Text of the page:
25 former Hertz drivers in Seattle sue, saying they were targeted as Somali Muslims

SEATTLE — Twenty-five former Hertz drivers at Seattle-Tacoma International Airport have filed a lawsuit claiming they were fired based on their race, religion and nationality.

The former employees are Muslims who were born in Somalia.

The lawsuit filed Wednesday in King County Superior Court claims Hertz Corp. terminated them after they refused to clock out for prayers. The lawsuit claims they had not been required to clock out previously and the rules were changed to target Somali Muslims.

Hertz officials could not be reached for comment after business hours. But a spokesman said previously that other drivers who were suspended in September returned to their jobs after agreeing to clock out.
The workers who are suing want to be reinstated with back pay, plus reimbursement of lost benefits and attorneys’ fees.

Muslims fired in Seattle over prayer breaks could return-Hertz

SEATTLE, Oct 21 (Reuters) – The Hertz car rental company said on Friday that 26 Muslim drivers at Seattle’s airport sent termination letters in a dispute over prayer breaks could still return to work if they signed an agreement over break rules by the end of the day.

A group of 34 workers at Seattle-Tacoma International Airport were suspended three weeks ago for failing to clock in and out for the breaks, a move their union called religious discrimination.

Hertz Suspends 34 Muslim Drivers In Prayer Dispute

SEATTLE (AP) — Thirty-four Muslim drivers for auto rental company Hertz claimed they were suspended for praying during work hours, but the company contended they were reprimanded for abusing break times. Backed by their union, the drivers protested Wednesday outside the Hertz counter at Seattle-Tacoma International Airport, where they are based.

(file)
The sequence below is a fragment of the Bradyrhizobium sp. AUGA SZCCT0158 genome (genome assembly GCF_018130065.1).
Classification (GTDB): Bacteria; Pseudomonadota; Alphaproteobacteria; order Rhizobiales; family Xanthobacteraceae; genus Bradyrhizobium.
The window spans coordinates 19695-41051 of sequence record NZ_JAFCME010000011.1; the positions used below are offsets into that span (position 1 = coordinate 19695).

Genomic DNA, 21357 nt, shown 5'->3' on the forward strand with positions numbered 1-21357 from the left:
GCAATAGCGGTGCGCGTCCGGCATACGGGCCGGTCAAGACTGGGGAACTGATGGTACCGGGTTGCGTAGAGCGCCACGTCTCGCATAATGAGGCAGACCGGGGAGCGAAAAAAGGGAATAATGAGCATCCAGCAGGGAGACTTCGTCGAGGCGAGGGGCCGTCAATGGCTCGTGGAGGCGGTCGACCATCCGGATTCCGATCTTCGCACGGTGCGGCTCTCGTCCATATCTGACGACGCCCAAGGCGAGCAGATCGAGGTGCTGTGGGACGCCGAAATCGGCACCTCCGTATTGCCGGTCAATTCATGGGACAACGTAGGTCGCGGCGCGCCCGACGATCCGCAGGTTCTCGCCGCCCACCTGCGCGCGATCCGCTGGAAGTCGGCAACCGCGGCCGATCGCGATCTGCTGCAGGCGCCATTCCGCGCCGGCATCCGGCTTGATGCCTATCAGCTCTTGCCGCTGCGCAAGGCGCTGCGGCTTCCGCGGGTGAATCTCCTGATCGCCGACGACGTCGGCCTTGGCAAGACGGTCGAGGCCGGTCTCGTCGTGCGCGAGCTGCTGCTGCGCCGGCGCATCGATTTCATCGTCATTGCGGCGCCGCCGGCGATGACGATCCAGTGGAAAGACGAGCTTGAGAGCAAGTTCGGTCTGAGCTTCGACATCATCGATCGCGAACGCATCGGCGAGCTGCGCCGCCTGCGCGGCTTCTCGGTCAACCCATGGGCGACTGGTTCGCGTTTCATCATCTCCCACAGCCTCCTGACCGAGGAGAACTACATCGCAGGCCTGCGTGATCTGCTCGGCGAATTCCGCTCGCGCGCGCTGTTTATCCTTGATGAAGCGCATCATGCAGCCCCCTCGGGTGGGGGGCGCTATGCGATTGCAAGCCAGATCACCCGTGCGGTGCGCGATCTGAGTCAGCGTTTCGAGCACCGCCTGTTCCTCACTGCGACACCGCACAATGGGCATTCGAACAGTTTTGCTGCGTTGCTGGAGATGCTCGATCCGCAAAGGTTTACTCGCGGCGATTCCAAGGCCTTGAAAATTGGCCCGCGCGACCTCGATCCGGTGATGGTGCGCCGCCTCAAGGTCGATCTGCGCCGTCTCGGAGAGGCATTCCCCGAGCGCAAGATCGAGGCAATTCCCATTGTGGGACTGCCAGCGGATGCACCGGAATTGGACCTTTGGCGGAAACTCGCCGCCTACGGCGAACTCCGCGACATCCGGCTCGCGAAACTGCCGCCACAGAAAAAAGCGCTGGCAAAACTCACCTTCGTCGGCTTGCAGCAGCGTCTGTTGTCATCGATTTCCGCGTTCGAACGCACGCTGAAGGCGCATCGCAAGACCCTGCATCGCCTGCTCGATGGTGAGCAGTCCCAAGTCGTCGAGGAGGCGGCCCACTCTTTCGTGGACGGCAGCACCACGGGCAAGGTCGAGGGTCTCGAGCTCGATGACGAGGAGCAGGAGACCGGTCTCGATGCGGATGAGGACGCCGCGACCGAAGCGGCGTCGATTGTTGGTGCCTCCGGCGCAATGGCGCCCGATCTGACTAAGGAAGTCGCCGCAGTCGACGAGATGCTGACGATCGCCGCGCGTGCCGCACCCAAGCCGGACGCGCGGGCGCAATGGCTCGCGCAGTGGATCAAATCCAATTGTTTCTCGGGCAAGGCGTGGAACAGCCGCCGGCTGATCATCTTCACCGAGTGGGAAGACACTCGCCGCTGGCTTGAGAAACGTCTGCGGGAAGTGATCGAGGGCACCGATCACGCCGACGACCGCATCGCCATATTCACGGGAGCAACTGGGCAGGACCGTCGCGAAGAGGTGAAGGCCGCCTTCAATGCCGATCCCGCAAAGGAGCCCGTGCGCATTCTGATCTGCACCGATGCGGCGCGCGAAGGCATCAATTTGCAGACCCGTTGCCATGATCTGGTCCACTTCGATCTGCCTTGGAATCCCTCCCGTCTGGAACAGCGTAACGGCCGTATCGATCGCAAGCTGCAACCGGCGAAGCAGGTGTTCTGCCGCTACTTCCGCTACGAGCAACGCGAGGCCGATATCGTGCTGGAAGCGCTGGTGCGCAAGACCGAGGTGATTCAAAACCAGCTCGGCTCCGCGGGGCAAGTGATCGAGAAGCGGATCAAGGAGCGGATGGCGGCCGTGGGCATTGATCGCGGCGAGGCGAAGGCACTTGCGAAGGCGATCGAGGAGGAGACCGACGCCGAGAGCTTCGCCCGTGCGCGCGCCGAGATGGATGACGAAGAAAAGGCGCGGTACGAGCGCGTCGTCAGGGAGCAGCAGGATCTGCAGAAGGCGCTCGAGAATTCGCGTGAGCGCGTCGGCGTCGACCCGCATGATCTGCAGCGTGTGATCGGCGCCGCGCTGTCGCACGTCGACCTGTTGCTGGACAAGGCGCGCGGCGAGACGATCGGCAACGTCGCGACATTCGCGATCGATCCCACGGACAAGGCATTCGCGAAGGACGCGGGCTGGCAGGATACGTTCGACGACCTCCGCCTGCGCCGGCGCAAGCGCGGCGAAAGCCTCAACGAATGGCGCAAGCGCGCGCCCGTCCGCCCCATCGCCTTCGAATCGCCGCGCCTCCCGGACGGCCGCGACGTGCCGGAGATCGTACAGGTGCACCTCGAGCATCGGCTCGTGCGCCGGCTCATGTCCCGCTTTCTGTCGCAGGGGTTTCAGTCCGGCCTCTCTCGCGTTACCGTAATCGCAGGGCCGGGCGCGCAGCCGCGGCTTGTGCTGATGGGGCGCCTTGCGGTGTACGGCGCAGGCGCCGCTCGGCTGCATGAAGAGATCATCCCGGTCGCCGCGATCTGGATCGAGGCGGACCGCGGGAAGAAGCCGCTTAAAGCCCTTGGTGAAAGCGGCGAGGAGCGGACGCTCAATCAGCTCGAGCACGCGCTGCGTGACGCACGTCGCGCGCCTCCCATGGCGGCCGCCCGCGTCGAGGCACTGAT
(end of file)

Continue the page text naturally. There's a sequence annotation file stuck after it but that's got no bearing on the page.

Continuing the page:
“This is an outrageous assault on the rights of these workers and appears to be discriminatory based on their religious beliefs,” Tracey A. Thompson, secretary-treasurer of Teamsters Local 117, said in a statement. Observant Muslims pray five times a day.

Hertz said the workers suspended last week were violating provisions of a collective bargaining agreement and a settlement with the Equal Employment Opportunity Commission reached two years ago. “The breaks were getting extended way beyond prayer time,” said Rich Broome, a spokesman for Hertz Global Holdings Inc. “It’s important to understand that several Muslim employees who are complying were not suspended. It’s not about prayer, it’s not about religion; it’s about reasonable requirements.”

Seattle-area Muslim man sues former employer over firing because he refused to shave beard

SEATTLE — A Seattle-area Muslim man is suing his former employer, claiming he was fired as a security guard for refusing to shave the beard he wears for religious reasons.

Abdulkadir Omar, 22, filed his federal lawsuit July 15 in Seattle against Sacramento-based American Patriot Security, seeking back pay and unspecified damages for emotional pain and loss of enjoyment of life, among other reasons.

According to the lawsuit, Omar was hired by a local manager of the security company in May 2009 and earned $9 an hour guarding a FedEx warehouse in Kent, Wash. He said he started the same day he was hired, and was not told about the clean-shaven policy.

In November 2009, a supervisor from headquarters told him he had to shave his beard because of company policy. Omar responded that his beard is part of his religious beliefs and refused. He was suspended, and then fired the following spring, the lawsuit said.